illumining red, orange or yellow-colored 
objects as to cause them to appear the same 
as they would when illumined by sunlight. 
If, however, an attempt is made to illumine 
blue or violet-colored bodies by the light 
of the incandescent lamp, the color effect 
produced will differ markedly from what 
would be produced by illumination in day- 

It is, therefore, a matter of considerable 
importance that the light emitted by any 
artificial source, such as the incandescent 
electric lamp, should have, as nearly as pos- 
sible, the same color values, or, as they are 
called, daylight values, as that of sunlight. 

Consequently, as is generally the case, 
where the lamps are employed for the 
illumination of colored bodies under con- 
ditions in which it is necessary that they 
shall possess the same appearance as they 
would present when illumined by daylight, it 
is necessary to employ high temperatures, 
and this means a decrease in the useful life 
of the lamp. 

When placed in positions where it is dif- 
ficult to reach them, as on the ceilings of 
high rooms, an advantage is ensured by pur- 
posely employing a smaller pressure and 
current thus decreasing the number of neces- 
sary lamp renewals. 

b b b 


The tendency at the present day for pur- 
poses of general illumination is to use long 
lamp filaments. This is easily done in the 
case of the squirted filaments that are now 
generally made. These assume a variety 
of forms three of which are represented in 
Fig. 171. It will be observed that all of 



these have the shape of a horseshoe. The 
lamp represented at the left hand side of the 
above figure has the form of a simple horse-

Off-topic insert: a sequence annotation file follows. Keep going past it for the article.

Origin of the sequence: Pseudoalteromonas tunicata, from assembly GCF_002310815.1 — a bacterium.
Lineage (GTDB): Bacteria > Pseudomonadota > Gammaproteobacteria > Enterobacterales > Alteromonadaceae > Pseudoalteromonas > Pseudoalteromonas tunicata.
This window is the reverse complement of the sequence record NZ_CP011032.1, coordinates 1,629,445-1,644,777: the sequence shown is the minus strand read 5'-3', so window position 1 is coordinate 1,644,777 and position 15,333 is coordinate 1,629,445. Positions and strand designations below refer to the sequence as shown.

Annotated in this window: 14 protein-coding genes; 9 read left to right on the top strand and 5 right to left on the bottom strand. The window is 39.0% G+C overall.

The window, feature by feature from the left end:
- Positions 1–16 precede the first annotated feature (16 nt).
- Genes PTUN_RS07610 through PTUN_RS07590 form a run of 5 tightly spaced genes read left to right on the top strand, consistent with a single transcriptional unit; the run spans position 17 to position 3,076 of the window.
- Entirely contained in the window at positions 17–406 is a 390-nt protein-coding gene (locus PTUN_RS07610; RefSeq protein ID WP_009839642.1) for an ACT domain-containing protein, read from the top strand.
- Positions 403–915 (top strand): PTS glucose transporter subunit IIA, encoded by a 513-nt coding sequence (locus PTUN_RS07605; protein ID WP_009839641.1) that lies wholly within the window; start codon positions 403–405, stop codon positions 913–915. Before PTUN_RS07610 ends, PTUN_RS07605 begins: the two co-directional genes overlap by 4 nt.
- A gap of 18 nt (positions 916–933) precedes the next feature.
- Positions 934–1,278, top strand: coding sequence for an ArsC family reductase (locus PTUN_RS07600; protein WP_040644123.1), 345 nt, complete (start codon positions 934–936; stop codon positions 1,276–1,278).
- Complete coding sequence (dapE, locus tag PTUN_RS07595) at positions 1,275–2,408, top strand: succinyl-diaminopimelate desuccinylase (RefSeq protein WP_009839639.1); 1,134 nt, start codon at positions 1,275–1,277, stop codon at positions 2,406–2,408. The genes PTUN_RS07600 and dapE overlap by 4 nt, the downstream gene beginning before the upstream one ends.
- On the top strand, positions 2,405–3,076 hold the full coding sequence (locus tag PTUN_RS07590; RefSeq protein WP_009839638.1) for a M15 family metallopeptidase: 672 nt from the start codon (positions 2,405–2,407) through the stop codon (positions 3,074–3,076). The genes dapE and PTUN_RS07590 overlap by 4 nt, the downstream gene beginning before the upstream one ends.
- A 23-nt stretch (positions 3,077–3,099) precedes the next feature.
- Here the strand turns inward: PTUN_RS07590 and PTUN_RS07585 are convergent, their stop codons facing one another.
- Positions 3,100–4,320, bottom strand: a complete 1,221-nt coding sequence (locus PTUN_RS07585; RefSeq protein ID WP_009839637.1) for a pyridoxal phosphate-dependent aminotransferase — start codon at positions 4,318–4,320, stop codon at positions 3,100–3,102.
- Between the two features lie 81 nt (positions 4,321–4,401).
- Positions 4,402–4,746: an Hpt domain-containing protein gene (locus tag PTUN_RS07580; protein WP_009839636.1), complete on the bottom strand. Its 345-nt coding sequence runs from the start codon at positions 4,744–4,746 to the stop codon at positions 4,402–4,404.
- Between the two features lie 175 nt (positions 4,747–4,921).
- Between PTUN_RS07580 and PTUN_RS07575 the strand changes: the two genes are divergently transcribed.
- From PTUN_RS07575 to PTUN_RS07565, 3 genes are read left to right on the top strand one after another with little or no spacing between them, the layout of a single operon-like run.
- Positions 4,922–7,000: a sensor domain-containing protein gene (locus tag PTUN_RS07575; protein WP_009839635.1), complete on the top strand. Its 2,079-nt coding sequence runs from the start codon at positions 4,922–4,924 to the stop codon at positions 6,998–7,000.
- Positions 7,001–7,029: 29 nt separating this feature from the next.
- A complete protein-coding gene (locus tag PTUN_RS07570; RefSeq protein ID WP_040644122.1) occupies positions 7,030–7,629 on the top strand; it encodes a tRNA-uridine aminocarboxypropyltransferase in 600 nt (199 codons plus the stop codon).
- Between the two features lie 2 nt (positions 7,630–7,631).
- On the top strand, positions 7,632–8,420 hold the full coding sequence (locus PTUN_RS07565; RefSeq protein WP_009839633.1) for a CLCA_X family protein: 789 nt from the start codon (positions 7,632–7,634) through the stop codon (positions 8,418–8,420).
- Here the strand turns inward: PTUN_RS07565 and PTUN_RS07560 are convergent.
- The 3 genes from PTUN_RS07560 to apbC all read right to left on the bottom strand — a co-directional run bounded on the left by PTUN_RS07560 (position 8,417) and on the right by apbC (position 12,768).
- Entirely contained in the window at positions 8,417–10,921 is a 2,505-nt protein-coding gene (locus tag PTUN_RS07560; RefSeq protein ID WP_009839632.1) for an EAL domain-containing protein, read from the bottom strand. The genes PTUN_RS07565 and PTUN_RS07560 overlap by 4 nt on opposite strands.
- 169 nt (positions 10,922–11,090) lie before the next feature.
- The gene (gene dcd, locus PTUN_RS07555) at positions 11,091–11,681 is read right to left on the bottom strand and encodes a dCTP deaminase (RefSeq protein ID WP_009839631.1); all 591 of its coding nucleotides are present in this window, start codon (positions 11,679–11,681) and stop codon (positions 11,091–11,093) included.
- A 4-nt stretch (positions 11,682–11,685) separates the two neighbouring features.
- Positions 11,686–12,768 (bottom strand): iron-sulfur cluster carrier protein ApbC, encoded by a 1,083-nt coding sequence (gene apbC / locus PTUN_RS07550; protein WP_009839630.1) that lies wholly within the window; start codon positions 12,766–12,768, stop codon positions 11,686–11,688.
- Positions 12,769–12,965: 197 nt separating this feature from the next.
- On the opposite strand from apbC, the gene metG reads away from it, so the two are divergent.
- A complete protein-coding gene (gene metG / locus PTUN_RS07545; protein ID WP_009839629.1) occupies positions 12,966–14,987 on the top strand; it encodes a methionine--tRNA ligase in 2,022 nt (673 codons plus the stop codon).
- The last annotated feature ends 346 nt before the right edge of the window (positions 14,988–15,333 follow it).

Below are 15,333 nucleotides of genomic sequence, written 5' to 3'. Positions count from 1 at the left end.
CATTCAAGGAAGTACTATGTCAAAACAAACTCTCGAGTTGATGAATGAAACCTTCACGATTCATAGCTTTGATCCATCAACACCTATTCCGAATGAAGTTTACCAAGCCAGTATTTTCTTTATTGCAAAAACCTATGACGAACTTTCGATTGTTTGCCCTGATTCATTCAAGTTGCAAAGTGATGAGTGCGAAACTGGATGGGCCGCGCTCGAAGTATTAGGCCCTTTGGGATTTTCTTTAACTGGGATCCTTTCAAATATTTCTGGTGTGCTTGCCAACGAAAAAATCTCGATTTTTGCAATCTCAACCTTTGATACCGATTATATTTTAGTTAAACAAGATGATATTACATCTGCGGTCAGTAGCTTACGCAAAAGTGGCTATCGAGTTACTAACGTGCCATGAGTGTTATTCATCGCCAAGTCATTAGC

shoe. That represented in the middle of 
this figure has the shape of a horseshoe with 
a single loop, and that on the right-hand side 
a horseshoe with two loops. In order to 
prevent the breaking of a looped filament 
by vibration, it has been found advisable in 
practice to provide the filament with what 
is known as an anchor wire, a wire attached 
to the top of the glass mount, and the center 
of the filament loop. In the case of the 
double loop filament two separate anchor 
wires are sometimes used, attached at points 
on top of the filament and sides of the lamp 
^lobe as shown in the above figure. 

But the increase in the amount of light 
obtained by an increase in the length of the 
lamp filament is not the only advantage en- 
sured. An incandescent electric lamp emits 
more light in certain directions than in 
others. Generally speaking, the simple 
horseshoe filament lamp emits the greatest 
amount of light at the bend of the horseshoe, 
in the direction of its length. 

Since electric lamps are generally em- 
ployed with the bulb or lamp chamber 
pointing downwards it is desirable that the 
amount of light thrown in this direction 
shall be as great as possible. Now, in the 
case of the ordinary sixteen candle power 
horseshoe carbon filament lamp it can be 


shown that, approximately, an amount of 
light represented by six of these candles is 
thrown downwards from the top of the fila- 
ment and the remaining ten in other direc- 
tion. When the filament is provided with 
a single curl an amount of light equal to